A former parks commissioner [Henry Stern] says the city is paying more money than it should [$1100] for each tree.
The high cost can be attributed in large part to an increase in labor costs, which date to a 2003 decision by the city comptroller, William Thompson, to raise the pay of tree planters more than threefold. Today, tree planters make about $55 an hour, up from the $15 hourly wage they were paid before the change. Prior to that decision, the price of planting a tree was about $700.
During the first three fiscal years of this decade, the parks department planted between 10,000 and 13,000 saplings each year along city streets, according to the parks department. By contrast, during fiscal year 2006, the department planted 7,200 saplings.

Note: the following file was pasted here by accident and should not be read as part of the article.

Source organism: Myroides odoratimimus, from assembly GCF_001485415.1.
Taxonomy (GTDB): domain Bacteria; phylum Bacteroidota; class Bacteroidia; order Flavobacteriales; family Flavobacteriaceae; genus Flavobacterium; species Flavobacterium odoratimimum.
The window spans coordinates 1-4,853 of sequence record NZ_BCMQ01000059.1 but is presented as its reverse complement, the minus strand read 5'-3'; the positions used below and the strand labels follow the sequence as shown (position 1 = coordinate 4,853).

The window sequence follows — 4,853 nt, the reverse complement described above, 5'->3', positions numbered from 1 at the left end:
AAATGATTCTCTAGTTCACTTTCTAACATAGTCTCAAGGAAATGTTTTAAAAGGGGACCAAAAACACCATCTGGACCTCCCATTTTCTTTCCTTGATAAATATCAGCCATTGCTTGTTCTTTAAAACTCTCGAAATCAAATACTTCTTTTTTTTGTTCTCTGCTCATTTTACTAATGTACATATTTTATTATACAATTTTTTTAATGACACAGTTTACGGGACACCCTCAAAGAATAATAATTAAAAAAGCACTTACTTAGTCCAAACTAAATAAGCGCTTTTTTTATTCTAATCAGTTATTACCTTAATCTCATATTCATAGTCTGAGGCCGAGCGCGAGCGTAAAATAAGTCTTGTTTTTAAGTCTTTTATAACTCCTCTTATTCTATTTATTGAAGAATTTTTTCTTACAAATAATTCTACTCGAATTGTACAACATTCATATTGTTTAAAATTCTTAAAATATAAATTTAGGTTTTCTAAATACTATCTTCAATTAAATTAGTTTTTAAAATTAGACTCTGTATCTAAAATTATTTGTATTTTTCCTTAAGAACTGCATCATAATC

one contractor, Angelo DeBartoli, said a second change in the contracts contributes to the high price of planting a tree in New York City. A new rule requires contractors to replant trees that are felled by vandalism within two years of their planting, he said in a telephone interview. Mr. DeBartoli, the owner of Robert Bello Landscaping, said it was "insane" that contractors had to guarantee the trees against vandalism once the plantings were finished.
The decision to raise the wages came as the comptroller's office reclassified the job of planting trees to labor from gardening.
But that classification is in question today, as it was when it was made.
"We got lumped into the laborer category, but we're landscapers," Mr. DeBartoli said. "We don't come out with cranes and all kinds of fancy equipment. We come out and dig a hole and plant a tree and put stones around it."
The trees, which are about 8 feet tall, often weigh 400 pounds. While heavy labor is a part of the job, it is only a small part of it, he said.
Mr. DeBartoli, whose landscaping firm plants some 2,000 saplings annually for the city, said he and 10 other contractors have formed an association and intend to ask Mr. Thompson to change the wages they must pay their work crews.